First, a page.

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What acupuncture can do for you (and what it can’t)

Updated: Sep 4

picture of acupuncturist's hand handling acupuncture needs on back of patient.  Very delicate copper-handled needles line up on the patients back.  With gentle lighting and black background.

When it comes to acupuncture, talking about evidence is tricky.



When people ask, "Can acupuncture treat [insert random medical condition here]", we can't just say a simple yes or no.


Why is this?


Well, acupuncture relies on a rather ancient system of Chinese Medicine. The language of traditional Chinese Medicine does not lend itself to modern scientific language about evidence. When an acupuncturist talks about the Gallbladder, they may not mean the gallbladder. When they talk about the Lung, they may not mean the lungs. (Did you see the sneaky capital letters? Capital letters are a way for Chinese Medicine practitioners to note that they don't mean the literal meaning of the word!) In Chinese Medicine theory certain words are used to describe concepts and functions of the body which in modern scientific theory we do not link together.


Oh, and don't even get me started on what is "qi": is it "energy", is it "lifeforce", is it "electricity"? Open up a Chinese dictionary, and you will find about 140 definitions for this one simple word.


On top of that is the other question of evidence. What evidence do you want when you ask "Can acupuncture treat [random condition inserted]?". Do you want the acupuncturist's view of what they have seen in their clinic and had success in treating, do you want to know what traditional Chinese Medicine theory suggests can be treated, or do you want to know which conditions have evidence published in academic peer-reviewed journals of the highest quality?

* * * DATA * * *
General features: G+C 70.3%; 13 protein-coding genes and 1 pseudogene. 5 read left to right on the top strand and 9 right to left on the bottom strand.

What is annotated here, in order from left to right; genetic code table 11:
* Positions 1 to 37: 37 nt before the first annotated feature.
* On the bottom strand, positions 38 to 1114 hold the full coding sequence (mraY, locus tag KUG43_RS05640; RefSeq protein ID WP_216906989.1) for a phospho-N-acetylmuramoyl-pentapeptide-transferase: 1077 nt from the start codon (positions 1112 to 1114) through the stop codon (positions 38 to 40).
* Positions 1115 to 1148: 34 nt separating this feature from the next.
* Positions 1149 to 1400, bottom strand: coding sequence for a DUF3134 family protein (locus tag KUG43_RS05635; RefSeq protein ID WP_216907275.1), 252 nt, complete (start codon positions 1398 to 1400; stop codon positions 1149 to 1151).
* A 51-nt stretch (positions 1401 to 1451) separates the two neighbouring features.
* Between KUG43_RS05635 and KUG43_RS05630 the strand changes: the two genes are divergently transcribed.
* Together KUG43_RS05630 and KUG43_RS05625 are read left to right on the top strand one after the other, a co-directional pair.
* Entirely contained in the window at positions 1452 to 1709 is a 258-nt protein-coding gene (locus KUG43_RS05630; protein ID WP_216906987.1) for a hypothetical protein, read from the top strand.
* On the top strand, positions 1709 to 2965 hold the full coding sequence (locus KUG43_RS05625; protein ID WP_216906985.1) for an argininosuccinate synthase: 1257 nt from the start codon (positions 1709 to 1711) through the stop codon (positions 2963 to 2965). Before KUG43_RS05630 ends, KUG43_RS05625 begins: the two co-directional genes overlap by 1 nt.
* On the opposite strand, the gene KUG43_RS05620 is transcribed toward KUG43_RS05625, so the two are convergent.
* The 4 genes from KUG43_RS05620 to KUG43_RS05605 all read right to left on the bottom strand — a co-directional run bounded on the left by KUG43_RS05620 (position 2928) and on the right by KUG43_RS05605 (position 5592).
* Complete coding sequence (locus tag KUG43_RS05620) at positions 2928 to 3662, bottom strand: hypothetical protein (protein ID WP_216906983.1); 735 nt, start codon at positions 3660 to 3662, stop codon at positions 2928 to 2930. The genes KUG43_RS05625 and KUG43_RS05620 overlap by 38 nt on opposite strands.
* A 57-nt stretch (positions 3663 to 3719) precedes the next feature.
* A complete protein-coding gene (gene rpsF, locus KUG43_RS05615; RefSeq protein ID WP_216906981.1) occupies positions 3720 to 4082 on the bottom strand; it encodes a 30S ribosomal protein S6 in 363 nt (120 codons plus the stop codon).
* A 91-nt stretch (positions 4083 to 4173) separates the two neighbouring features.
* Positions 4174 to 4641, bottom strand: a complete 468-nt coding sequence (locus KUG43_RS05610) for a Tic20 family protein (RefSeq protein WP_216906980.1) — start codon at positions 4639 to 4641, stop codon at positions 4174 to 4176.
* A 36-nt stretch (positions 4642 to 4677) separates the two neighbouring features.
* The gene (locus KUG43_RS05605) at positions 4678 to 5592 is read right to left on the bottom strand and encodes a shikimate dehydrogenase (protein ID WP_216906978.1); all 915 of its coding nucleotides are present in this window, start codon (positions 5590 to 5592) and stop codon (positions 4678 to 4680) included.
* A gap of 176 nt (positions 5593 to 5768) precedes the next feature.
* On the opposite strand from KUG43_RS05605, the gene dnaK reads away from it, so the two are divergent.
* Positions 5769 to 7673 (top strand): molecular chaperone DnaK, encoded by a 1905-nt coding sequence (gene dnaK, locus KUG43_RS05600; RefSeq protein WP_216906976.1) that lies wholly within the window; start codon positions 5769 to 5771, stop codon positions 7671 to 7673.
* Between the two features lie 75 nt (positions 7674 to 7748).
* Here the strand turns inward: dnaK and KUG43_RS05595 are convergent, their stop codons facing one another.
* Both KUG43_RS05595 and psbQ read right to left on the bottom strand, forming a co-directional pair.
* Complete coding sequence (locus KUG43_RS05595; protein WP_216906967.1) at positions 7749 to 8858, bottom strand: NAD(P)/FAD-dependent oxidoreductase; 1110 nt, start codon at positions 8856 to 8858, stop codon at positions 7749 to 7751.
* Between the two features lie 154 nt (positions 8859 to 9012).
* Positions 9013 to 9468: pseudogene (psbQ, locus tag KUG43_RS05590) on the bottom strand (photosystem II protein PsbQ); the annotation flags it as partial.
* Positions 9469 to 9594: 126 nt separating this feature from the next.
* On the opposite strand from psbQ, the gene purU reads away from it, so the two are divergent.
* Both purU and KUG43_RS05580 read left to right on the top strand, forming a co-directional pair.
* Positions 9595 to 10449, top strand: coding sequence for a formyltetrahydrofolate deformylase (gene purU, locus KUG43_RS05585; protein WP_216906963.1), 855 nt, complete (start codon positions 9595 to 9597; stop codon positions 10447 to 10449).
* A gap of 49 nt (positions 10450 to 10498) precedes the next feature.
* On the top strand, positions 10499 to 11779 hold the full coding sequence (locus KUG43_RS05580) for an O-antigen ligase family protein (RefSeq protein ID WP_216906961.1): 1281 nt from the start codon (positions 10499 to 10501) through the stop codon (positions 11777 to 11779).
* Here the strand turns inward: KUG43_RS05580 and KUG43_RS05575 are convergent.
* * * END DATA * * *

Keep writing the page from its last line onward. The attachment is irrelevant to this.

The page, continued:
Talking about all of this is very hard. And judging the evidence is quite hard too. How many Randomised Controlled Trials of acupuncture will there ever really be, given the costs involved and the fact that acupuncture points cannot be patented and present little commercial value to any big Pharma company seeking to prove that acupuncture works for [random condition duly inserted]?


So, here is what can be said, given all of this...


In my clinic, I have had a great deal of experience treating patients for a wide-range of conditions as well as for general wellbeing. I will treat you using Traditional Chinese Medicine theory, that will aim to support you in your condition and bring about tangible change at the level of body, mind and spirit.

Image of SanYinJiao point, also known as Spleen 6.  Known to be good for Short-term improvement in the symptoms of overactive bladder syndrome with electro-acupuncture.
SanYinJiao acupuncture point (image: Wellcome Collection)

There is really good quality clinical evidence that suggests acupuncture is effective in the short-term relief of:

tension-type headaches,

migraines,

chronic low back pain,

neck pain,

TMJ pain,

temporary adjunctive treatment for osteoarthritis knee pain, and

short-term improvement in the symptoms of overactive bladder syndrome (through electro-acupuncture at SanYinJiao acupuncture point).


If you wish to dip your toe in the water of assessing scientific evidence, then there is a really useful introduction on the British Acupuncture Council's Evidence page.


If all of this has left you more confused then when you started reading this article, then feel free just to drop me a line or a text to talk about your condition and how acupuncture might help you.


#acupuncture #evidence

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